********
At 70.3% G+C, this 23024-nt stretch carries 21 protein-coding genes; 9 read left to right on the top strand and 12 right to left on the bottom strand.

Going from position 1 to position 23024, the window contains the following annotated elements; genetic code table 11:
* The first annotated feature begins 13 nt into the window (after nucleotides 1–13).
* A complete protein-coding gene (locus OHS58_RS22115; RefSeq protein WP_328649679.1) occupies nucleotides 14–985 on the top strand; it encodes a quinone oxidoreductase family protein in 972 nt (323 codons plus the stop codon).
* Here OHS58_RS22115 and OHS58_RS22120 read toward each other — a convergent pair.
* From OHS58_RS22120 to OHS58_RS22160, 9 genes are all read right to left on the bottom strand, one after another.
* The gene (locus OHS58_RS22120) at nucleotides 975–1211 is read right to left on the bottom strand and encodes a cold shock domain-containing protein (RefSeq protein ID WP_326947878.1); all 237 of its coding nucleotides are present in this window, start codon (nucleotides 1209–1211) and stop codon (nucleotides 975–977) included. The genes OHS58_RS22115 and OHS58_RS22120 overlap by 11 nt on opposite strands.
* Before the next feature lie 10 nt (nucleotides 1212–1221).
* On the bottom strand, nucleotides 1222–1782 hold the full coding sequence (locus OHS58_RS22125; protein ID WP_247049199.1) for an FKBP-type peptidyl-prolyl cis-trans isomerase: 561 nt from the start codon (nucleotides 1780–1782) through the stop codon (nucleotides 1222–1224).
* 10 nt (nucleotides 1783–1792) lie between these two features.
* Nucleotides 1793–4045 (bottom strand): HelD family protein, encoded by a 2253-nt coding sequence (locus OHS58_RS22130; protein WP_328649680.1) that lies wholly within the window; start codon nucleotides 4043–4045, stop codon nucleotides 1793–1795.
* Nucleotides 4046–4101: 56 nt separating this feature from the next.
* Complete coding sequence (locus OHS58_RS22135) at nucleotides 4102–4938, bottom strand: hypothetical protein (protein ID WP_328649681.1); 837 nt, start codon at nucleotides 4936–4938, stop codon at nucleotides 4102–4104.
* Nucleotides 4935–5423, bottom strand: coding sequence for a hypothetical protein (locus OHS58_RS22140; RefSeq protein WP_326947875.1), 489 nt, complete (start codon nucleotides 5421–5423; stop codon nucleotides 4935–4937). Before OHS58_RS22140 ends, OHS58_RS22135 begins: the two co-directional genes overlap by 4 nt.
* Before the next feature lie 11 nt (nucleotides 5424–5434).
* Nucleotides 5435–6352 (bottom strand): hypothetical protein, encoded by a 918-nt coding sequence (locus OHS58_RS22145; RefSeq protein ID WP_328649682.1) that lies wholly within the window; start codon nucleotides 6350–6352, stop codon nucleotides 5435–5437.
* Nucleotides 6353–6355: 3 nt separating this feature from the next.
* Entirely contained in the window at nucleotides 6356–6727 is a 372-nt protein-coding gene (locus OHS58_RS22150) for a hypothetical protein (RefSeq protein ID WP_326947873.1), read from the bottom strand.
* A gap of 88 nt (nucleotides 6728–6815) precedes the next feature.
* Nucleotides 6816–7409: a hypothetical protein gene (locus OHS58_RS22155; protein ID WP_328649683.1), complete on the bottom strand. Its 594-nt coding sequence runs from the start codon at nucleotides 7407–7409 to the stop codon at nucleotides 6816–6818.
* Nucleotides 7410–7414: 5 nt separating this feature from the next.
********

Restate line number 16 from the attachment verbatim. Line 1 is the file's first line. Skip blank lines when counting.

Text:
* Nucleotides 5435–6352 (bottom strand): hypothetical protein, encoded by a 918-nt coding sequence (locus OHS58_RS22145; RefSeq protein ID WP_328649682.1) that lies wholly within the window; start codon nucleotides 6350–6352, stop codon nucleotides 5435–5437.